“I wish everyone who said they believed in angels would actually believe in insects. – Jay Griffiths

Sometimes a small book can have more impact than the weightiest tome and that is the case with Jay Griffiths eloquent call to action Why Rebel. This slim volume of essays celebrates the wonder of the natural world, while also mourning its passing and urges us to act before it is too late. Griffiths’ writing is intrinsically beautiful, she is a master craftsperson when it comes to the written word, sadly some of what she writes about, is not beautiful but tragic and frightening.

In the first essay; The solar flares of fascism she is forensic and poetic in her analysis of the rise of libertarian fascism, highlighting the Alt-rights love of “Alt-facts”: “…Take a truth (climate change, Rwandan geonocide) and simply declare it a lie. (A ‘myth’ a ‘hoax’ a ‘scam’ a ‘swindle’.) Sit back and wait a minute, and a very gullible press with little editorial responsibility will happily help you tell the public they have been conned. No one wants to feel they have been duped so, hey presto! You have a ‘war of ideas’. Without evidence, argument or proof; without expertise of knowledge”. (Griffiths, 2021, p.11)

She examines the rise of neoliberal fascism from Italian futurism to the ugly, anti-feminist, racist, homophobic, nature loathing, hyper-masculine polemic of today, as manifested by the likes of Donald Trump and his cronies. Such figures she argues are Deus Invictus personified, the god unbound:

…Typified in Libertarianianism and personified in Trump’s solar solipsism, with his backdrop of gold curtains, Twitter-roaring against the unbearable restraints of truth, respect or social justice, Deus Invictus is a ruthless enemy to the living world, the god unchained to scorch the earth. What has been set in motion is an ideology of monism without plurality or otherness, furious for its own freedom, an idiot divinity unleashed upon the world.

There is also love and beauty in these essays: “Eros is coursing through the forest. The forest is mewing with its jaguar life. (p31). Poetry and metaphor emerge as integral in understanding the natural world and all its rich importance to us. Other ways of thinking, indigenous ways of thinking are championed, humour and satire are also championed, as a way to carry the truth forward. Old stories, like the myth of the Fisher King, are utilised to explain the new tragedy. Powerful connections are made through personal stories; the experience of witnessing the beautiful death of coral, (it glows electric blue), or the tortured existence of orangutan mothers whose lives are subject to constant stress for the benefits of tourism. Politics is abstract, but the personal is powerful. The personal essay, the personal story can carry much weight.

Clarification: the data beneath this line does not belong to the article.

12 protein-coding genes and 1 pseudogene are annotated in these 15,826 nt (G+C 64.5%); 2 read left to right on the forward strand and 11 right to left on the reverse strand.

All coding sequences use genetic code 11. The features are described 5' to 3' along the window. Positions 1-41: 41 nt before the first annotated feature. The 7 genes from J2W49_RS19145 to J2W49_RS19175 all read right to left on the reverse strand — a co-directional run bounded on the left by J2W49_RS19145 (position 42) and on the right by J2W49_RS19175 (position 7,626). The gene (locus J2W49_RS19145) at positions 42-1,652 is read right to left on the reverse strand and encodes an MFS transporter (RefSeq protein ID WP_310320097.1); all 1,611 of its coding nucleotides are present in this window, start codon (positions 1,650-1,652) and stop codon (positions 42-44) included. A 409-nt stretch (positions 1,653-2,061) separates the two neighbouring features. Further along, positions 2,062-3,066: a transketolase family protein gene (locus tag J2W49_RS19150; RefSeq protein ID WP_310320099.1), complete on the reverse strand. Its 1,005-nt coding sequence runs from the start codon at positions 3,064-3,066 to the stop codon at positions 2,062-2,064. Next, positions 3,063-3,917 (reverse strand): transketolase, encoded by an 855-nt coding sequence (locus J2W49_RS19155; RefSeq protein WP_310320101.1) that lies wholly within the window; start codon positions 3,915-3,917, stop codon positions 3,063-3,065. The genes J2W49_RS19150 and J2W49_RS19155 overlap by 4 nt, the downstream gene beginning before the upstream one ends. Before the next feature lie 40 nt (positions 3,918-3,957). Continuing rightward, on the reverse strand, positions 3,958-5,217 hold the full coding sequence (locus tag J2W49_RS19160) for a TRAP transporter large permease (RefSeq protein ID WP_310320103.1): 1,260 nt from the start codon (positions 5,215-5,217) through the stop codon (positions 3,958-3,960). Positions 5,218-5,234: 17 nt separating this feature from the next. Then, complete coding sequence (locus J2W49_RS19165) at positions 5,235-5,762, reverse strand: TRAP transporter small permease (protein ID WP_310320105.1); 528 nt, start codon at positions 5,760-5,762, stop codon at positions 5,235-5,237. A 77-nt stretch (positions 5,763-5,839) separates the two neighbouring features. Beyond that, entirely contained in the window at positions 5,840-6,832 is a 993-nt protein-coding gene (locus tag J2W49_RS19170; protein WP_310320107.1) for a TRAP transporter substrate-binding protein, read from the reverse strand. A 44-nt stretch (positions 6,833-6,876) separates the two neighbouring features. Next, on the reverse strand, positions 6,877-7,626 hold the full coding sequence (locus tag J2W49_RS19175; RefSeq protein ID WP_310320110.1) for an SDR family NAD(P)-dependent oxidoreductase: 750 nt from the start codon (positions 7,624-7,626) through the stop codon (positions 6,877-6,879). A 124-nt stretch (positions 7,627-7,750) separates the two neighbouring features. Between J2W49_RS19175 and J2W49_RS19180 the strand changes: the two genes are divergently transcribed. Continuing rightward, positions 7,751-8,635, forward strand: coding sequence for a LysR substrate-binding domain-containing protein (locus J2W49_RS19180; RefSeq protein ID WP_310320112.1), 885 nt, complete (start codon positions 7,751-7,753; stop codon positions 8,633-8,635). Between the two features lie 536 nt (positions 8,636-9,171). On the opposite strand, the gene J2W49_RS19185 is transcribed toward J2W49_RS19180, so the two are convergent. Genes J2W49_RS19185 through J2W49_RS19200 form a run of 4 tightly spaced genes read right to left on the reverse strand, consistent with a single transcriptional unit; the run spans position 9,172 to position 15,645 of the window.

Many people find protest and civil disobedience to be something they are not personally comfortable with. Protest is painted as radical, even criminal but when we are facing something like the current threat, protest should become a duty for every one of us: “Like Ghandi, XR believes that ‘civil disobedience is a sacred duty,…” What could be more sacred than speaking up for life on this planet? When Jay Griffiths tells us her story of involvement with Extinction Rebellion it is impossible not to feel deeply moved and inspired. Many of the essays in this little volume have been printed elsewhere and the essay that appears here as A time of rebellion can also be read here: This is rebellion I urge readers to click the link and read Griffiths powerful account, it is impossible not to feel moved. If you just want an insight into the thinking of people who are willing to disrupt and get arrested, read that essay. If you want a summary of the horror the planet is facing, read that essay. If you want to feel inspired and hopeful, read that essay.

This is an emergency and if ever there was a time to rebel that time is now:

Only when it is dark can you see the stars, and they are lining up now to write rebellion across the skies. Why rebel? Because nature is not a hobby. It is the life on which we depend.” (p.4)

I have loved Griffiths powerful, intelligent writing in these essays. I have loved her ability to capture the beauty and the tragedy. To distil truth from obscurification, and I have loved that she has left me inspired and galvanised. This has been a really great Gaia/nature read and as a book that talks about activism I guess I can use it to cross off the Get Active square in the book bingo since that square can refer to reading a book about activism or a book about physical activity in nature, hopefully, I will read a title that also fits the second definition as well before the year is out.

If you are interested in a downloadable pdf of the book bingo you can get it here on this page. If you are interested in signing up for the Gaia reading challenge, you can also do it on that page or simply sign up here via the comments and leave a link to whatever social media platform you want to use to record your reading. You do not have to use the book bingo, it is just a bit of fun, you only have to read one or as many nature-themed reads as you would like through 2022.

Gaia/ Nature book bingo

3 thoughts on “Rebel!

  1. Beautifully written review Sharon. Essays are becoming a thing and ideal for those readers who might be a little more time-poor. Sounds like an excellent collection and a challenge to our complacency. I love that line: “Because nature is not a hobby. It is the life on which we depend.” I’ve got a review coming, (soon I hope) for a novel with that theme, the integral connection between life and nature. It’s an old book too, published in the 1930s, which just goes to show how long observant people have been trying to highlight the damage we have been doing to our earth.

    Liked by 1 person

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